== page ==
Michael McCullough and I founded Quest in 1994 as a residential summer program on the Stanford campus for 22 bright, low-income high school juniors. At that time, we had vivid memories of our high school and college years, as we were just finishing college ourselves. We believed college can be one of the best times in a person’s life – and one of the most important. It is also a time of much movement and transition. College felt like a great adventure at sea – with exciting ups and downs, new horizons, new challenges, and new discoveries with each passing week. The college application process marked the beginning of that great adventure.
Given this, when we created the original Quest summer program, we wanted to explore the idea of providing time, and a conducive environment, in which our students (high school rising seniors) and staff (college students, mostly Quest Scholar undergrads) could reflect on their lives during this tremendously important time. With “Reflection Time,” our job was to create a time and space where introspection and personal reflection could be explored, practiced, nurtured, and strengthened.
During Reflection Time, some students wrote in journals, others sat in contemplation or prayer, others read favorite texts, others sketched or painted, others played an instrument, others practiced yoga or martial arts, others danced. It was up to each individual to decide what was best for her or him. Reflection Time was an opportunity to slow down, rejuvenate, and quietly explore one’s deepest goals, hopes, and dreams.
Reflection Time at Quest became a daily activity that students and staff routinely called their favorite activity of the summer. Often, students would request, “please give us more Reflection Time!” in spite of our packed daily schedules.
One Quest Scholar wrote:
Reflection time is another of my favorite activities because it is so free. I can focus on anything I love to do… I can draw, color, write poetry, write in a diary, relax, and just think. Through reflection time, I am getting in touch with my inner self, the very core of my individuality. As I was sitting on the porch, gazing out onto the lake and up to the foothills, I felt a deep sense of inner peace. I chose to write a poem describing my emotions at that moment. The feeling of freedom that I had then is almost indescribable.
Many students continued their personal reflection practices even after leaving the five-week Quest summer program, and continued throughout their college years. They often would use this time to explore big questions, such as:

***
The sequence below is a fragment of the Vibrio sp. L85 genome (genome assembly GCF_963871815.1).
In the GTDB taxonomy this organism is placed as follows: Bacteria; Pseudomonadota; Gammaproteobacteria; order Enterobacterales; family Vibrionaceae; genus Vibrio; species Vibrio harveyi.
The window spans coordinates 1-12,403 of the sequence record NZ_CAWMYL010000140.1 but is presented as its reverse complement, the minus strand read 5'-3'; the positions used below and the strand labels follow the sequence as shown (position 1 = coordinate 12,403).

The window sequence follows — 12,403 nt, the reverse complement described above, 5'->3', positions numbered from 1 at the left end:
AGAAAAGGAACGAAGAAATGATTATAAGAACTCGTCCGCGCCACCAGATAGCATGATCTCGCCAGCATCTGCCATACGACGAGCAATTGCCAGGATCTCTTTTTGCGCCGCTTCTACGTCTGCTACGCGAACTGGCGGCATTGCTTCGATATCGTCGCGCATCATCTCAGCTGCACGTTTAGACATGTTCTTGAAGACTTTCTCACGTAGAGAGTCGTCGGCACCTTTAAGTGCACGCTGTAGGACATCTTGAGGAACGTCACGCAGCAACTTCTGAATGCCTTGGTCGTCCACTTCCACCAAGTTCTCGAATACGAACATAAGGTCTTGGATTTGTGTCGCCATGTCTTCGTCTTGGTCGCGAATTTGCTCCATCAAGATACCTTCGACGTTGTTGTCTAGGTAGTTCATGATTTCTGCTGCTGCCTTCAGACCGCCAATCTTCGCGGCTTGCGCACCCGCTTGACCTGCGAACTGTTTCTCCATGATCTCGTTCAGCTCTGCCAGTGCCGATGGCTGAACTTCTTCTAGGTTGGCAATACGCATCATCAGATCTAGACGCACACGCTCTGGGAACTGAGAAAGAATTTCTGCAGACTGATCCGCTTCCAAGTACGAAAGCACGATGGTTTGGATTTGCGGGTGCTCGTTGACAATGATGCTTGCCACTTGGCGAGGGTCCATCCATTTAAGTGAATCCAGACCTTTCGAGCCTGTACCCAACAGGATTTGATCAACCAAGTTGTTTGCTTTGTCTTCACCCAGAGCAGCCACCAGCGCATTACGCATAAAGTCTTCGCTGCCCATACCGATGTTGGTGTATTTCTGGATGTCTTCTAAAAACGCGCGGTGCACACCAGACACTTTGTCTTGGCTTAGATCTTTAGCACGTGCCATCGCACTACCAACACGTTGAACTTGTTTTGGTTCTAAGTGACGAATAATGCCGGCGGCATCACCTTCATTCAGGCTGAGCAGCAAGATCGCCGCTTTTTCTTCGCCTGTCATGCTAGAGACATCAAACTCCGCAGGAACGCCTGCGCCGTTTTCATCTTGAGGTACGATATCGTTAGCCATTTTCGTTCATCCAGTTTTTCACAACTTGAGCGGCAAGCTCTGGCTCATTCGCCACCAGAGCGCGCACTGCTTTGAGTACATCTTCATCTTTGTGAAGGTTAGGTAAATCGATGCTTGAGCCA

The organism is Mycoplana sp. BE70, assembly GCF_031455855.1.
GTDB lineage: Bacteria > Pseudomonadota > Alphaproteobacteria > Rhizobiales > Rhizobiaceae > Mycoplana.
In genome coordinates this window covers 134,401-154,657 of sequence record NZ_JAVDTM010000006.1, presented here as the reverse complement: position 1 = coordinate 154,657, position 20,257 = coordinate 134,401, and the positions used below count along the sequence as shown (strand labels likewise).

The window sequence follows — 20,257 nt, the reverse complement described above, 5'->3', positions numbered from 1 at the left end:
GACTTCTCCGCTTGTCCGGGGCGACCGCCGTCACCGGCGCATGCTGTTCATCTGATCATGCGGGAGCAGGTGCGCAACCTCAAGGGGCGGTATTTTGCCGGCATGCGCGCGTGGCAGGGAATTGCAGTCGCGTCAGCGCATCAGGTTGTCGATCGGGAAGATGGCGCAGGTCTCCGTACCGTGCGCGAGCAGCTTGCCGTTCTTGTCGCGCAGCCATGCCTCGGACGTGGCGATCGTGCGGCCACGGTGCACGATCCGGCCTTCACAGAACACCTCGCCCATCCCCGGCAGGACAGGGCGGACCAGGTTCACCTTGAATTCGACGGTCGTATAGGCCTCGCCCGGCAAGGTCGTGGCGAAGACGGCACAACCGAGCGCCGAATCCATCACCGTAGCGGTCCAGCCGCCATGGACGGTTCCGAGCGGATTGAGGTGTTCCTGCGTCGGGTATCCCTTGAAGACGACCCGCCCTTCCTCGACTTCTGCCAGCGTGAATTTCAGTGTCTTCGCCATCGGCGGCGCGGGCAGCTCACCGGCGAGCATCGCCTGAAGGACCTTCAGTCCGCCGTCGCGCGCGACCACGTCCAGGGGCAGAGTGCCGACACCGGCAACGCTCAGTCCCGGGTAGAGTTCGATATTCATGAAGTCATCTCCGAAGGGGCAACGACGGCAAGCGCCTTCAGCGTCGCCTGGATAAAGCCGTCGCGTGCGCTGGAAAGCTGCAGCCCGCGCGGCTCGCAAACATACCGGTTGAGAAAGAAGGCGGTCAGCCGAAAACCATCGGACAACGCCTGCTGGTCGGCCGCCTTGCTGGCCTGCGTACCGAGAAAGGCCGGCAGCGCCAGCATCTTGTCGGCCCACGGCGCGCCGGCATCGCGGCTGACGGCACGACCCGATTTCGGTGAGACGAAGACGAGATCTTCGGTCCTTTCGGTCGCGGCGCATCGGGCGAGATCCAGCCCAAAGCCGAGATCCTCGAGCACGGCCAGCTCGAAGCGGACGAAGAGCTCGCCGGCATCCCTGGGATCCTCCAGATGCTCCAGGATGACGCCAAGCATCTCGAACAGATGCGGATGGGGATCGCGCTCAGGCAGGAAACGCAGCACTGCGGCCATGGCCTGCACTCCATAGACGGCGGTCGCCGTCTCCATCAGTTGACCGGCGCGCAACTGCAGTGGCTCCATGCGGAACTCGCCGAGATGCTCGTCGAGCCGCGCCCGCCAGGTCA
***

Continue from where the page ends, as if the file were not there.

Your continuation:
- How can I creatively approach my college education?
- What is my identity as a Quest Scholar? As a student on my college campus? As a member of my family? As a member of my community?
- What professions will enable me to achieve all of my life goals – including my financial, family, community, and societal goals?
- What does “learning” mean to me?
- What does “being happy” mean to me?
Quest Scholars in those early days shared that, during Reflection Time, they could get underneath the surface waves of their college adventure, to reach a certain kind of calmness that lay beneath the waves. That is what reflection enables you to do – to “drop in” to the part of yourself that isn’t always moving so fast, and that knows what matters most to you. Every Quest Scholar has this depth.
The great thing about reflection is that it doesn’t inherently cost anything, and doesn’t necessarily require special equipment, a specific place, or other people. And even a short period of time – five or ten minutes per day – can be powerful, and longer periods even more so. What it does require is openness, authenticity, and compassion towards yourself just as you are – along with a working vision for where you would like to go, and who you would like to become. You have everything you need for reflection wherever you are, right here and now.
On the whole, in our original Quest summer program we learned that high school and college students can, and do, powerfully grow and thrive with this kind of time built in to their daily lives. Once our students and staff got into the swing of it, they loved (and guarded) the time, because of how much it enriched and rewarded them.
During this January reflection month, I encourage you to explore the idea of building your own form of reflection time into your lives, if you haven’t already. Even a short time per day can make a big difference. If you already have a reflection practice, please let us know if you have stories to share, or ideas for your fellow Quest Scholars to make reflection time as rewarding as possible.
Very best of luck to you as you embark on the second half of this academic year. Warmest wishes for 2015.
–Ana McCullough, QuestBridge CEO and Co-Founder